PWA funds made it possible for UNT to provided better academic and residential facilities. In 1936 a new band and orchestra hall was constructed using a PWA grant and a bond issue from the Reconstruction Finance Corporation. This was the first use of a dormitory funding opportunity to finance a classroom building without cost to the taxpayers of Texas. The Orchestra Hall provided classroom space as well as rooms on the top floor for thirty-six men to live in. The men had to be members of the band and orchestra. During World War II the living quarters were used by the women of the college. After World War II the structure was used for classroom and office space. Read more
Dr. Vela’s contributions to UNT
Dr. Gerard Roland Vela Múzquiz, UNT Professor Emeritus of Microbiology and prominent community leader, was one of the first Latino faculty members at UNT (North Texas State University at the time he was hired), and the first Latino to be granted tenure; he arrived at UNT at a time when our University had no adequate science laboratories in which to conduct serious research, no funding, and no investment in building science programs of regional or national significance. It was only thanks to Dr. Vela’s passion for science, his love of teaching, his inexhaustible energy, and single-minded determination that he succeeded in laying the foundations of the NT microbiology program.
A nationally and internationally recognized scientist, Dr. Vela tirelessly mentored his students, and over the period of his career at UNT supervised 45 master and 19 doctoral theses and dissertations. Himself a sought-after visiting professor at American and foreign universities, a member of prestigious professional organizations and frequent participant at national and international conferences, he introduced his students to regional and national science organizations, and encouraged them to attend professional conferences. Dr. Vela’s remarkable achievements as a UNT administrator are truly a testament to his never flagging preoccupation with the welfare of NT students. Concerned as he was by the small representation of minorities in the student body at UNT, Dr. Vela also led initiatives to improve minority students’ academic performance at the elementary and high school levels.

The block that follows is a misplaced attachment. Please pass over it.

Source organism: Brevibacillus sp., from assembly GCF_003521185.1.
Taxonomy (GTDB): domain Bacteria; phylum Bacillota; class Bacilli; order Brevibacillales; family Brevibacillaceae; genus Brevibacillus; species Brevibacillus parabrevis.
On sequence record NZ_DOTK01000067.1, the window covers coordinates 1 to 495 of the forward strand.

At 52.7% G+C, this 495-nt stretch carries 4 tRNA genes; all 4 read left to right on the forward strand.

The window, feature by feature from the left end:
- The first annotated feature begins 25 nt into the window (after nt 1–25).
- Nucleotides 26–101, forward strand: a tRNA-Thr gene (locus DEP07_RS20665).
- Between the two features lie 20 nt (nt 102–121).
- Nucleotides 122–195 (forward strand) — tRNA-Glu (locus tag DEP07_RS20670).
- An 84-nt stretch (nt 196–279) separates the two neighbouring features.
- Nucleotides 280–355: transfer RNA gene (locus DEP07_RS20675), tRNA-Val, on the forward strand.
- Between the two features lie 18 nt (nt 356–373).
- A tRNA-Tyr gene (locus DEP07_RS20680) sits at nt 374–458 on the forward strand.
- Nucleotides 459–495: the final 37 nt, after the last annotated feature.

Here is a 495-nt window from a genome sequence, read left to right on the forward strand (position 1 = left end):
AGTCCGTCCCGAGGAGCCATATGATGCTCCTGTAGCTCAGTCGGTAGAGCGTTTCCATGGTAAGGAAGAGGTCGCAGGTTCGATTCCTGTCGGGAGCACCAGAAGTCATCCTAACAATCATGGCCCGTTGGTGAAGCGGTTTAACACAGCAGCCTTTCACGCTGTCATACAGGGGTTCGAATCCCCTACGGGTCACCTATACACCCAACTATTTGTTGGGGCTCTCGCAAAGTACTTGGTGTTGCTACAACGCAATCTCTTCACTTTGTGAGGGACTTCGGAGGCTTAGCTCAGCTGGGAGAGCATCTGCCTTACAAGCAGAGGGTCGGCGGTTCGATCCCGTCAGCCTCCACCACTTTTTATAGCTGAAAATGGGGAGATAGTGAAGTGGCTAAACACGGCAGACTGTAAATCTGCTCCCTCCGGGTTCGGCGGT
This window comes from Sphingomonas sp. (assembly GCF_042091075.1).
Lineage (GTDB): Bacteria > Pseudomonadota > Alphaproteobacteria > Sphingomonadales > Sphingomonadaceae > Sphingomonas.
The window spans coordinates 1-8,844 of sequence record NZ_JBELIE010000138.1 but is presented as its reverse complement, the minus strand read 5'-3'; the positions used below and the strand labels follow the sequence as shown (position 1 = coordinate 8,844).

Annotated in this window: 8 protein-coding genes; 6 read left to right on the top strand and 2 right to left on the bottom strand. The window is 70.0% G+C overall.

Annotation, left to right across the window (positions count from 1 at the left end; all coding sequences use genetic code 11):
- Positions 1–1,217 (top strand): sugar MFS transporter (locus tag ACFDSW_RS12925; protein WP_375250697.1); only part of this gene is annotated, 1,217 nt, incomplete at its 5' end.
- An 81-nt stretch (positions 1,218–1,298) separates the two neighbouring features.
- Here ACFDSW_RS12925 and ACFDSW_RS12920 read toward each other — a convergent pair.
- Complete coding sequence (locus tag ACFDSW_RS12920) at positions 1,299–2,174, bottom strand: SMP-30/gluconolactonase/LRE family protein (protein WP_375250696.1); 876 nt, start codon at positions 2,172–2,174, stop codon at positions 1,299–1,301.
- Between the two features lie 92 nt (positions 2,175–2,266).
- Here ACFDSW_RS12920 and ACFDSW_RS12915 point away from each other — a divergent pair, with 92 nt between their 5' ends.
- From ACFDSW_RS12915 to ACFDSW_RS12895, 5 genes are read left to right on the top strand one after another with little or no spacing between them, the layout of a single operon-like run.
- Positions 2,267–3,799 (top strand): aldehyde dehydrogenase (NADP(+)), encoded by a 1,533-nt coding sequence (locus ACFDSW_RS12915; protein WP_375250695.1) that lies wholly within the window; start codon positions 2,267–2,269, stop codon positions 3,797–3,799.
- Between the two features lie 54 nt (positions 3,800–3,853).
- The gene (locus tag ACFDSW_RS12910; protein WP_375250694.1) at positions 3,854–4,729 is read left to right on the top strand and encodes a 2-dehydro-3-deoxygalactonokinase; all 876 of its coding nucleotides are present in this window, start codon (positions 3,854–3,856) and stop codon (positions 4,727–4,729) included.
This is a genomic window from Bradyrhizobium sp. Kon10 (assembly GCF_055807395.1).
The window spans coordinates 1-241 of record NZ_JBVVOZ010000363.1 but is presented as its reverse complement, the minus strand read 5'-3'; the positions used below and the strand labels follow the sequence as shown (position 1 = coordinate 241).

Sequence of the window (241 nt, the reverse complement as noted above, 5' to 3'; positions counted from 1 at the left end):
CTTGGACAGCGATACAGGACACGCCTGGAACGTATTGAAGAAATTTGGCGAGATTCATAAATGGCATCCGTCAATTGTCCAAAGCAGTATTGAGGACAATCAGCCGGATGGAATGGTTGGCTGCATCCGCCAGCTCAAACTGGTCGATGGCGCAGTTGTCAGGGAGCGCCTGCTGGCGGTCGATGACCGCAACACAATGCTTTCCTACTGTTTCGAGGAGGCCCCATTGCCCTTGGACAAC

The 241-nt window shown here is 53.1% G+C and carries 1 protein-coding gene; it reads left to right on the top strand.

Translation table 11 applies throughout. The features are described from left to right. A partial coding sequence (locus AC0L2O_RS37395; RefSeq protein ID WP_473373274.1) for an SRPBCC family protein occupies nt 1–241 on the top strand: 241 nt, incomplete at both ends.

Once upon a time women wore dresses and men wore pants. Before the late 1960s women could wear pants to work in their garden, around the house, or at the beach, but pants were still considered unprofessional for work in an office or school. Previous standards had been relaxed because of the obvious functionality of men’s clothing for vigorous activity, but women’s clothing was primarily ornamental. That all began to change during the upheaval of the 1960s when women wearing slacks in public became more acceptable. Fashionable women of the early 1970s wore miniskirts that were hard to bend over or move in, and longer skirts could look dowdy or old fashioned. Women found the idea of wearing pantsuits much more practical and comfortable. There was just one problem: they were not considered professional attire for women employees at North Texas State University until 1971.
Hello out there in radio land! In the spotlight today, it’s the smooth sounds of KNTU, FM 88.1. On the agenda, a bit of history for you.